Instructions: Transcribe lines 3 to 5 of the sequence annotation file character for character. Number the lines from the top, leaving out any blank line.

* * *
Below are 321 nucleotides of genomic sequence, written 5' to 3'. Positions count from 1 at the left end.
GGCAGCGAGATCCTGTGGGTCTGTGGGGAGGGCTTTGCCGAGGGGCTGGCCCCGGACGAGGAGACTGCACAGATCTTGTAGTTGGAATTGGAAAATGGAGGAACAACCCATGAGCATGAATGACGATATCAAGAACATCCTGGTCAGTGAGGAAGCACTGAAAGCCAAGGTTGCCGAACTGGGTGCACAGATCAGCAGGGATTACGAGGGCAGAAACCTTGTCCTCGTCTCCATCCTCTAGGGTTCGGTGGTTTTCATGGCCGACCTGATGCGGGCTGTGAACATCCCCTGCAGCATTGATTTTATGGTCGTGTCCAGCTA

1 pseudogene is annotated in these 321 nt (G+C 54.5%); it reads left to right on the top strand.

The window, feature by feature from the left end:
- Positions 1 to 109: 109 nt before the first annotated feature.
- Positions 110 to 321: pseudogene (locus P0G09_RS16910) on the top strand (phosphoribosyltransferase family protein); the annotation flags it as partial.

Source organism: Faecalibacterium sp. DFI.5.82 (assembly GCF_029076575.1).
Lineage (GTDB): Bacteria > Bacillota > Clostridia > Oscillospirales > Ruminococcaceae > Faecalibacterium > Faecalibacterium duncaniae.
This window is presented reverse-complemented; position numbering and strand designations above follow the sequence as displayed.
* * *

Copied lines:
1 pseudogene is annotated in these 321 nt (G+C 54.5%); it reads left to right on the top strand.

The window, feature by feature from the left end:
- Positions 1 to 109: 109 nt before the first annotated feature.